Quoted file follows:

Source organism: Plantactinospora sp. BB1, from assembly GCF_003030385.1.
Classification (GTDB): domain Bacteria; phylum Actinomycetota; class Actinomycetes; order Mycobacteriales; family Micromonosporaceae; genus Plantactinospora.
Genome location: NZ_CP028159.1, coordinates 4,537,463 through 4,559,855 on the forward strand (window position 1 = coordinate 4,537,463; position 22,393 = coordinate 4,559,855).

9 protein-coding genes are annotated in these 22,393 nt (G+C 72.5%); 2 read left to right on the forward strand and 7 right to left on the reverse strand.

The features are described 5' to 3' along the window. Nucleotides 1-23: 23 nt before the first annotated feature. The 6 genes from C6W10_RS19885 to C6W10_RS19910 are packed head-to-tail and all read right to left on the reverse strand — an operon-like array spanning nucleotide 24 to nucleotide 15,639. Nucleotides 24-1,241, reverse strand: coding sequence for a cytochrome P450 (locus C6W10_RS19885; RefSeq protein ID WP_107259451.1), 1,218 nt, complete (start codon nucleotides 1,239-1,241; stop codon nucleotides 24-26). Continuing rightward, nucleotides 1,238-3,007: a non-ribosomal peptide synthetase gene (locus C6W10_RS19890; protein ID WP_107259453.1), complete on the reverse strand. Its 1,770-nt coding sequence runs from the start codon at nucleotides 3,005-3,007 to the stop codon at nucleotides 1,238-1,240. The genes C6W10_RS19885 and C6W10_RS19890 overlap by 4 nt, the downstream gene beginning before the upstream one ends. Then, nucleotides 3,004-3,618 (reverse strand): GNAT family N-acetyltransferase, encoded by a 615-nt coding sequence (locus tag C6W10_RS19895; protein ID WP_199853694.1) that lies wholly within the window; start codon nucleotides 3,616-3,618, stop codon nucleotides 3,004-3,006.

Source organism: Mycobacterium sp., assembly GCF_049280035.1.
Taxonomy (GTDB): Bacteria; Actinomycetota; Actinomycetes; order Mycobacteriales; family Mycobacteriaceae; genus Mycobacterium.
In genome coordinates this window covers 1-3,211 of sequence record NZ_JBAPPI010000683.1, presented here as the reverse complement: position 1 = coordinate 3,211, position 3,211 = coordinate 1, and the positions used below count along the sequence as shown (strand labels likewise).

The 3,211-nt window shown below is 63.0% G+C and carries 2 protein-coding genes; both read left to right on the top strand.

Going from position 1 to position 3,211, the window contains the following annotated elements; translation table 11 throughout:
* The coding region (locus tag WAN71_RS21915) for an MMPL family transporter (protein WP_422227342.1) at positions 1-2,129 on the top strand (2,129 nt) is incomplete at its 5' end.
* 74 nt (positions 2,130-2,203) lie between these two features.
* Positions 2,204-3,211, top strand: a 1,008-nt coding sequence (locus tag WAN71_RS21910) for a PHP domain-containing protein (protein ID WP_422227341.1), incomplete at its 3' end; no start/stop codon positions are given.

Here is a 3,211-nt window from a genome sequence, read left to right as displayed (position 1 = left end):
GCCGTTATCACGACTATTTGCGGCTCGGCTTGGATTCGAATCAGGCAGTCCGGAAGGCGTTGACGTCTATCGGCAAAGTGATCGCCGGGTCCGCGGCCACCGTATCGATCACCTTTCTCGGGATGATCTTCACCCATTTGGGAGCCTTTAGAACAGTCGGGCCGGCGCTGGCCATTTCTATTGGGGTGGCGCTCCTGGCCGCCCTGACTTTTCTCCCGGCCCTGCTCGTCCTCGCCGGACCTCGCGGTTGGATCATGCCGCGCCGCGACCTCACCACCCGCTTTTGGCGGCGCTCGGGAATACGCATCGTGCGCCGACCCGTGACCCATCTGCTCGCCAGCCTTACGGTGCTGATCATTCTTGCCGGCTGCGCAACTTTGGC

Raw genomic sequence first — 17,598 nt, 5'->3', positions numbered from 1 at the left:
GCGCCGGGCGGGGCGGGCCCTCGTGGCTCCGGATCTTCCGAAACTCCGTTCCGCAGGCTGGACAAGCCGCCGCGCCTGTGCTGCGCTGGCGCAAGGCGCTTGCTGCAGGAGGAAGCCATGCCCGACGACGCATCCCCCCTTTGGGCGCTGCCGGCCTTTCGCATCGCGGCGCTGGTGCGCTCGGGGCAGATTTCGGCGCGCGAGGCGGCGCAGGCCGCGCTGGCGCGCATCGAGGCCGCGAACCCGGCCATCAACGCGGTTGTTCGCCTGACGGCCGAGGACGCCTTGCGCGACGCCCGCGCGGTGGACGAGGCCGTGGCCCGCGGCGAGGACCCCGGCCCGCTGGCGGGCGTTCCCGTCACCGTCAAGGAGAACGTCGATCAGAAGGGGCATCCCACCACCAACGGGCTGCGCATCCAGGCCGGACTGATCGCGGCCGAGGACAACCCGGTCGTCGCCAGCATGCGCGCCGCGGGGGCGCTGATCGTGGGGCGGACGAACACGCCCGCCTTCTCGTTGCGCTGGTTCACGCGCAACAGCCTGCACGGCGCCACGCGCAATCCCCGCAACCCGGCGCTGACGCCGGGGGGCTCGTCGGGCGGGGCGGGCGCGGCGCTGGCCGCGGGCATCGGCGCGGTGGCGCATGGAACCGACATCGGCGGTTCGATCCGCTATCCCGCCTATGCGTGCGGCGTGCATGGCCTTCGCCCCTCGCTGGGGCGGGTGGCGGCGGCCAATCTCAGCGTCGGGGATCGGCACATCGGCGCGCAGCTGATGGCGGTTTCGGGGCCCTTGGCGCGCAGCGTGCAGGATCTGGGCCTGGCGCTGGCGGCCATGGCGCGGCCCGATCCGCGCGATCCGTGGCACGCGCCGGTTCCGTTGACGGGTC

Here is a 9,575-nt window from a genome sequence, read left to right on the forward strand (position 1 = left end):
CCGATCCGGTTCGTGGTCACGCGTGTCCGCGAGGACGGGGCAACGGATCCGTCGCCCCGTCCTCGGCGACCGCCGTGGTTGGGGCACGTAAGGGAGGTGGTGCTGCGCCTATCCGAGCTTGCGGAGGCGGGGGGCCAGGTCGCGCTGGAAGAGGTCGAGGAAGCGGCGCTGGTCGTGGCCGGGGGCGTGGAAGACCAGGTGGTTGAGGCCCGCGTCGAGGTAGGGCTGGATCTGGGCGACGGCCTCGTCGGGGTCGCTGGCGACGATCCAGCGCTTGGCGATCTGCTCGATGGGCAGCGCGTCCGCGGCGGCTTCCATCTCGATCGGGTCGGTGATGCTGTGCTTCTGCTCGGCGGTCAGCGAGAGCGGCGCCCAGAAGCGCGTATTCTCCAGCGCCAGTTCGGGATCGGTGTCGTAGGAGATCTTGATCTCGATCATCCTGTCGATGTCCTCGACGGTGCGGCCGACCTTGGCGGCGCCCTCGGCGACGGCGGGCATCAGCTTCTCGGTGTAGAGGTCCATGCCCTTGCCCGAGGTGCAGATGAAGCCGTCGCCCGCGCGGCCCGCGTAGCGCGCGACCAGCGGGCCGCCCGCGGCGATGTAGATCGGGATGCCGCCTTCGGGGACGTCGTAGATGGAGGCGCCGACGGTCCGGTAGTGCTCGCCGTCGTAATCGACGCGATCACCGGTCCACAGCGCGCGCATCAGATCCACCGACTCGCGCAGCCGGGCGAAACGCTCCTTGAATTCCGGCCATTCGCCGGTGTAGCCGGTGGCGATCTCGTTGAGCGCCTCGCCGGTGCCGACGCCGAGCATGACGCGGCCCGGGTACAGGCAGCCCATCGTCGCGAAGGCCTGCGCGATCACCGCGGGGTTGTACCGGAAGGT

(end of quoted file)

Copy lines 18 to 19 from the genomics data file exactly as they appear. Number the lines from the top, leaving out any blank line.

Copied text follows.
Here is a 9,575-nt window from a genome sequence, read left to right on the forward strand (position 1 = left end):
CCGATCCGGTTCGTGGTCACGCGTGTCCGCGAGGACGGGGCAACGGATCCGTCGCCCCGTCCTCGGCGACCGCCGTGGTTGGGGCACGTAAGGGAGGTGGTGCTGCGCCTATCCGAGCTTGCGGAGGCGGGGGGCCAGGTCGCGCTGGAAGAGGTCGAGGAAGCGGCGCTGGTCGTGGCCGGGGGCGTGGAAGACCAGGTGGTTGAGGCCCGCGTCGAGGTAGGGCTGGATCTGGGCGACGGCCTCGTCGGGGTCGCTGGCGACGATCCAGCGCTTGGCGATCTGCTCGATGGGCAGCGCGTCCGCGGCGGCTTCCATCTCGATCGGGTCGGTGATGCTGTGCTTCTGCTCGGCGGTCAGCGAGAGCGGCGCCCAGAAGCGCGTATTCTCCAGCGCCAGTTCGGGATCGGTGTCGTAGGAGATCTTGATCTCGATCATCCTGTCGATGTCCTCGACGGTGCGGCCGACCTTGGCGGCGCCCTCGGCGACGGCGGGCATCAGCTTCTCGGTGTAGAGGTCCATGCCCTTGCCCGAGGTGCAGATGAAGCCGTCGCCCGCGCGGCCCGCGTAGCGCGCGACCAGCGGGCCGCCCGCGGCGATGTAGATCGGGATGCCGCCTTCGGGGACGTCGTAGATGGAGGCGCCGACGGTCCGGTAGTGCTCGCCGTCGTAATCGACGCGATCACCGGTCCACAGCGCGCGCATCAGATCCACCGACTCGCGCAGCCGGGCGAAACGCTCCTTGAATTCCGGCCATTCGCCGGTGTAGCCGGTGGCGATCTCGTTGAGCGCCTCGCCGGTGCCGACGCCGAGCATGACGCGGCCCGGGTACAGGCAGCCCATCGTCGCGAAGGCCTGCGCGATCACCGCGGGGTTGTACCGGAAGGT